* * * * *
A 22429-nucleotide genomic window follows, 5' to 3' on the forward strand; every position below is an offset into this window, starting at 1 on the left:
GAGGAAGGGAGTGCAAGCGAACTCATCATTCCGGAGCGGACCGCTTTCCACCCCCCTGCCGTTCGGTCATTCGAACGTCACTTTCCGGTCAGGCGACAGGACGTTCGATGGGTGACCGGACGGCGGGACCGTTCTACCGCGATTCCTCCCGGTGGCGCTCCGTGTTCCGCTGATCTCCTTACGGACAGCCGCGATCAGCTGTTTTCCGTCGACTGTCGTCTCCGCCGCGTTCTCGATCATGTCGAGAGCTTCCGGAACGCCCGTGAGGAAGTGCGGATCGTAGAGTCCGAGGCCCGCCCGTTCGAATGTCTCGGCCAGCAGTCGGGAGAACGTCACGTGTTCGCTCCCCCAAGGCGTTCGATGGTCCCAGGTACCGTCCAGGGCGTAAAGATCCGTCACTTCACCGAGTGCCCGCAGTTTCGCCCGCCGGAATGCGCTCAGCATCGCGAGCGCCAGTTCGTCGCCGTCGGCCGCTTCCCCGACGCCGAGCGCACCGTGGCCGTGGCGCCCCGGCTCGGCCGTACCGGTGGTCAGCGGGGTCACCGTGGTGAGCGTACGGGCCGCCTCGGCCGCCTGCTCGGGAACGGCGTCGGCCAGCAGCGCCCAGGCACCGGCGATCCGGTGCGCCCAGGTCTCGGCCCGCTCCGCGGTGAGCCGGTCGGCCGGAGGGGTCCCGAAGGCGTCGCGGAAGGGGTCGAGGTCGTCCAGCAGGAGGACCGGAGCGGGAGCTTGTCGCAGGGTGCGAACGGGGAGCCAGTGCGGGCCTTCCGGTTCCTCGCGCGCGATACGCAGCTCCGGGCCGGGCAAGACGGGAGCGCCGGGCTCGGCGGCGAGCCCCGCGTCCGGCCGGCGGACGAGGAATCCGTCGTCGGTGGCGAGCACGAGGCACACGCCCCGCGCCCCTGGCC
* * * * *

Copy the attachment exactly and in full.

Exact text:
A 22429-nucleotide genomic window follows, 5' to 3' on the forward strand; every position below is an offset into this window, starting at 1 on the left:
GAGGAAGGGAGTGCAAGCGAACTCATCATTCCGGAGCGGACCGCTTTCCACCCCCCTGCCGTTCGGTCATTCGAACGTCACTTTCCGGTCAGGCGACAGGACGTTCGATGGGTGACCGGACGGCGGGACCGTTCTACCGCGATTCCTCCCGGTGGCGCTCCGTGTTCCGCTGATCTCCTTACGGACAGCCGCGATCAGCTGTTTTCCGTCGACTGTCGTCTCCGCCGCGTTCTCGATCATGTCGAGAGCTTCCGGAACGCCCGTGAGGAAGTGCGGATCGTAGAGTCCGAGGCCCGCCCGTTCGAATGTCTCGGCCAGCAGTCGGGAGAACGTCACGTGTTCGCTCCCCCAAGGCGTTCGATGGTCCCAGGTACCGTCCAGGGCGTAAAGATCCGTCACTTCACCGAGTGCCCGCAGTTTCGCCCGCCGGAATGCGCTCAGCATCGCGAGCGCCAGTTCGTCGCCGTCGGCCGCTTCCCCGACGCCGAGCGCACCGTGGCCGTGGCGCCCCGGCTCGGCCGTACCGGTGGTCAGCGGGGTCACCGTGGTGAGCGTACGGGCCGCCTCGGCCGCCTGCTCGGGAACGGCGTCGGCCAGCAGCGCCCAGGCACCGGCGATCCGGTGCGCCCAGGTCTCGGCCCGCTCCGCGGTGAGCCGGTCGGCCGGAGGGGTCCCGAAGGCGTCGCGGAAGGGGTCGAGGTCGTCCAGCAGGAGGACCGGAGCGGGAGCTTGTCGCAGGGTGCGAACGGGGAGCCAGTGCGGGCCTTCCGGTTCCTCGCGCGCGATACGCAGCTCCGGGCCGGGCAAGACGGGAGCGCCGGGCTCGGCGGCGAGCCCCGCGTCCGGCCGGCGGACGAGGAATCCGTCGTCGGTGGCGAGCACGAGGCACACGCCCCGCGCCCCTGGCC